Comparison of post-disaster psychiatric disorders after terrorist bombings in Nairobi and Oklahoma City.
BACKGROUND: African disaster-affected populations are poorly represented in disaster mental health literature. AIMS: To compare systematically assessed mental health in populations directly exposed to terrorist bombing attacks on two continents, North America and Africa. METHOD: Structured diagnostic interviews compared citizens exposed to bombings of the US Embassy in Nairobi, Kenya (n=227) and the Oklahoma City Federal Building (n=182). RESULTS: Prevalence rates of post-traumatic stress disorder (PTSD) and major depression were similar after the bombings. No incident (new since the bombing) alcohol use disorders were observed in either site. Symptom group C was strongly associated with PTSD in both sites. The Nairobi group relied more on religious support and the Oklahoma City group used more medical treatment, drugs and alcohol. CONCLUSIONS: Post-disaster psychopathology had many similarities in the two cultures; however, coping responses and treatment were quite different. The findings suggest potential for international generalisability of post-disaster psychopathology, but confirmatory studies are needed.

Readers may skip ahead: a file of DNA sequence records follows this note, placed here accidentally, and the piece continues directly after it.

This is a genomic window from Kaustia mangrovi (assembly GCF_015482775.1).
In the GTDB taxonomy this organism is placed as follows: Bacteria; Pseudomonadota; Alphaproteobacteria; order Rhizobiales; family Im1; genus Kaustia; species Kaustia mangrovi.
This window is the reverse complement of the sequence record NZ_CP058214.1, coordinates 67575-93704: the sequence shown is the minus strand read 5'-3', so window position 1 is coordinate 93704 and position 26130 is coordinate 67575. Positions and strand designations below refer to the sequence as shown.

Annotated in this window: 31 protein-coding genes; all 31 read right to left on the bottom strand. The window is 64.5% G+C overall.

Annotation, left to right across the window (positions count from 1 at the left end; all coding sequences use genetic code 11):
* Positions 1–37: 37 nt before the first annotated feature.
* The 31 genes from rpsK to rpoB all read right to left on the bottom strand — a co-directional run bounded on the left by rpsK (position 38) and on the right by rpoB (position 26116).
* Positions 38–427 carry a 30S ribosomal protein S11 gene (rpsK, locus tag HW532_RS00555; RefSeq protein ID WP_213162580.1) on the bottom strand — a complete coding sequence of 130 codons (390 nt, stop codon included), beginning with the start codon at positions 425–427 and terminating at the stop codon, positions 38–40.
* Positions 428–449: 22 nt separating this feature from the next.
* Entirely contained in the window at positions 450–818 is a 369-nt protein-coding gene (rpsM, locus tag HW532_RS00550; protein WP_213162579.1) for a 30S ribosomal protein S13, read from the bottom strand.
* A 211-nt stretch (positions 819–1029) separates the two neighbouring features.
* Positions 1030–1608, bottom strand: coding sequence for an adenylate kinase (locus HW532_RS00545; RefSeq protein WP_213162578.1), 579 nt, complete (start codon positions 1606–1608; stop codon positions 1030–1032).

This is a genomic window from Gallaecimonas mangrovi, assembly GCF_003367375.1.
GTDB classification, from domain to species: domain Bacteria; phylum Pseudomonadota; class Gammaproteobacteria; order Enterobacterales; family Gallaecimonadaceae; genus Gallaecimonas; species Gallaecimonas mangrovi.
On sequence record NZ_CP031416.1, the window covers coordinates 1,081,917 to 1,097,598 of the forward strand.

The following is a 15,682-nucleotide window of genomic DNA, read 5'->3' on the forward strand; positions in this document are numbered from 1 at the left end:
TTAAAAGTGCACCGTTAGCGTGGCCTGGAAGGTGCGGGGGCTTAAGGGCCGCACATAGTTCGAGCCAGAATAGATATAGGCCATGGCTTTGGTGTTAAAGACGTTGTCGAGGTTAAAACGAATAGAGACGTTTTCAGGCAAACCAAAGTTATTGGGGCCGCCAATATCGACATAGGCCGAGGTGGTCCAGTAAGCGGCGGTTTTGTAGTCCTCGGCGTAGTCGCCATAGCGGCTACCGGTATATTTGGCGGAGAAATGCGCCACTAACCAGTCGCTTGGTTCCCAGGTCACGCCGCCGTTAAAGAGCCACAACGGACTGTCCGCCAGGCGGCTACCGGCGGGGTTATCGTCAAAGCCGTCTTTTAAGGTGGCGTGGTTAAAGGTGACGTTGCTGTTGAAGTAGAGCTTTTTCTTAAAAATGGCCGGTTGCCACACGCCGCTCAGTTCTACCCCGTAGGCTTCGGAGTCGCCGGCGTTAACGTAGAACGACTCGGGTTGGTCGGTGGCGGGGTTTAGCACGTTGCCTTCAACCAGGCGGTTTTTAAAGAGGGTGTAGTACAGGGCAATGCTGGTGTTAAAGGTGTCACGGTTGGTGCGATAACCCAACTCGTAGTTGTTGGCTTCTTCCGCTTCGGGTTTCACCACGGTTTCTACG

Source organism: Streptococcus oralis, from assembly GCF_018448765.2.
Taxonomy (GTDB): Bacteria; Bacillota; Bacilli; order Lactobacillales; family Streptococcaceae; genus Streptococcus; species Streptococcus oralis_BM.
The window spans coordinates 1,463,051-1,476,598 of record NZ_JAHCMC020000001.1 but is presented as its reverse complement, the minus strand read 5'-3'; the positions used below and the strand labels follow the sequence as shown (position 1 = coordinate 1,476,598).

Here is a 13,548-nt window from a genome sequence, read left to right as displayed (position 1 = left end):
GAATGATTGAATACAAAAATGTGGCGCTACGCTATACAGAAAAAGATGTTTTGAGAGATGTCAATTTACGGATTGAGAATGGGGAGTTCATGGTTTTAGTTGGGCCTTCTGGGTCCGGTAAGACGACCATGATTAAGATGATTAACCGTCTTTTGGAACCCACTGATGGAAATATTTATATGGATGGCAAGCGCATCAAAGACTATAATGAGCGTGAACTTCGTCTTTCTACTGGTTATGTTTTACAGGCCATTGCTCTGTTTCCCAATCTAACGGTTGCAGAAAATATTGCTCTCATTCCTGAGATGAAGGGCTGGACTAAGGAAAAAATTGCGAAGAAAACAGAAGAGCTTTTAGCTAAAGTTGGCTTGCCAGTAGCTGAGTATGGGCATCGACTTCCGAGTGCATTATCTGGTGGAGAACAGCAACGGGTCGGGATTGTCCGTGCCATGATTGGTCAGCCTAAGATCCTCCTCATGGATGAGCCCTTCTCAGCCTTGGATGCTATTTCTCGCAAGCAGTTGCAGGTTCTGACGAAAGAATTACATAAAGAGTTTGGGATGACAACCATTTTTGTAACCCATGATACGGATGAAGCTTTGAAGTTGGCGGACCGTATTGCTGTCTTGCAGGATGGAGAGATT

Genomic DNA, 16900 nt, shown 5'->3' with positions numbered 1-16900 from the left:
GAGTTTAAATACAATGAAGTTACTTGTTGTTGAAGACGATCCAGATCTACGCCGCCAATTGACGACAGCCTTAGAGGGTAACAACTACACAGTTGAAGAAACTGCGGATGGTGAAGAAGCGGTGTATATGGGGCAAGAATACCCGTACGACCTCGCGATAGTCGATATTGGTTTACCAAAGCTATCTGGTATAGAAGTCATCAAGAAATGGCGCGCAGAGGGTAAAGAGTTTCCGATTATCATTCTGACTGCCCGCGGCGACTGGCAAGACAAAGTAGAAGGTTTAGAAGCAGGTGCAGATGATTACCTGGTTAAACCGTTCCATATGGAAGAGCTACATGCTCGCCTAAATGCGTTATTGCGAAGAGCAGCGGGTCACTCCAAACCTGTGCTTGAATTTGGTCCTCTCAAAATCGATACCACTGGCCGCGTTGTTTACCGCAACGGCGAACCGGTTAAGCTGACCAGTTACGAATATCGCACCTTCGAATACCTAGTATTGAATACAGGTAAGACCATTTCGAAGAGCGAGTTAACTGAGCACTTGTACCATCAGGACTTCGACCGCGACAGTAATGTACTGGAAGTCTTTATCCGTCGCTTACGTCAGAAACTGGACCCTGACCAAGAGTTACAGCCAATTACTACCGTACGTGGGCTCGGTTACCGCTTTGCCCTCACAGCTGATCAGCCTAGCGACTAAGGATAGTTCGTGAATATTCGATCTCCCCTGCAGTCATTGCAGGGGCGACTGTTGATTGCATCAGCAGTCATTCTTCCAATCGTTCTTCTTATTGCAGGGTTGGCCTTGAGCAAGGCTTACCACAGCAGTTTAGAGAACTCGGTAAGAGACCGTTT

North, CS; Pfefferbaum, B; Narayanan, P; Thielman, S; McCoy, G; Dumont, C; Kawasaki, A; Ryosho, N; Kim, Y-S; Spitznagel, EL
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